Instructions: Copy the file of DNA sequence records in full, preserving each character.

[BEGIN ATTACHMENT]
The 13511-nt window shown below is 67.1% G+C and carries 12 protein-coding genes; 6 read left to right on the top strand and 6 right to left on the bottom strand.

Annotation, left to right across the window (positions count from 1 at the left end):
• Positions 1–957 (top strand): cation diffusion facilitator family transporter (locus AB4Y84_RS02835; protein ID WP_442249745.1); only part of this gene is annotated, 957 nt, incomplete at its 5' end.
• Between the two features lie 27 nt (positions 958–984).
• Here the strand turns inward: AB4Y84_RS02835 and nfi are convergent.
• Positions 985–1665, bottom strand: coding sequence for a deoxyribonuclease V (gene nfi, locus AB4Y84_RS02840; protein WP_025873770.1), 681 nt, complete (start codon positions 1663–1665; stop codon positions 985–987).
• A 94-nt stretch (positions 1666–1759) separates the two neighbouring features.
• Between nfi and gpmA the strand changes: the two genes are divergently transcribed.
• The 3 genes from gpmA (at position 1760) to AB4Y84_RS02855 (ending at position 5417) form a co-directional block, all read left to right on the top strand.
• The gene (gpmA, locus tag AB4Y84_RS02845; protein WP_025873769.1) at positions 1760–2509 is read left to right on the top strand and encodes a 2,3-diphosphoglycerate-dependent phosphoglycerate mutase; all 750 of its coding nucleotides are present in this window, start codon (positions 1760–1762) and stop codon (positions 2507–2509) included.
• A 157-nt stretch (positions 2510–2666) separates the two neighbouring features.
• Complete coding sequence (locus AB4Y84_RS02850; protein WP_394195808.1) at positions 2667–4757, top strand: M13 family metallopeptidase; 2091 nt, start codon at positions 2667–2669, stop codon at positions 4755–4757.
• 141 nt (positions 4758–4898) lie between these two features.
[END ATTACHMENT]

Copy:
The 13511-nt window shown below is 67.1% G+C and carries 12 protein-coding genes; 6 read left to right on the top strand and 6 right to left on the bottom strand.

Annotation, left to right across the window (positions count from 1 at the left end):
• Positions 1–957 (top strand): cation diffusion facilitator family transporter (locus AB4Y84_RS02835; protein ID WP_442249745.1); only part of this gene is annotated, 957 nt, incomplete at its 5' end.
• Between the two features lie 27 nt (positions 958–984).
• Here the strand turns inward: AB4Y84_RS02835 and nfi are convergent.
• Positions 985–1665, bottom strand: coding sequence for a deoxyribonuclease V (gene nfi, locus AB4Y84_RS02840; protein WP_025873770.1), 681 nt, complete (start codon positions 1663–1665; stop codon positions 985–987).
• A 94-nt stretch (positions 1666–1759) separates the two neighbouring features.
• Between nfi and gpmA the strand changes: the two genes are divergently transcribed.
• The 3 genes from gpmA (at position 1760) to AB4Y84_RS02855 (ending at position 5417) form a co-directional block, all read left to right on the top strand.
• The gene (gpmA, locus tag AB4Y84_RS02845; protein WP_025873769.1) at positions 1760–2509 is read left to right on the top strand and encodes a 2,3-diphosphoglycerate-dependent phosphoglycerate mutase; all 750 of its coding nucleotides are present in this window, start codon (positions 1760–1762) and stop codon (positions 2507–2509) included.
• A 157-nt stretch (positions 2510–2666) separates the two neighbouring features.
• Complete coding sequence (locus AB4Y84_RS02850; protein WP_394195808.1) at positions 2667–4757, top strand: M13 family metallopeptidase; 2091 nt, start codon at positions 2667–2669, stop codon at positions 4755–4757.
• 141 nt (positions 4758–4898) lie between these two features.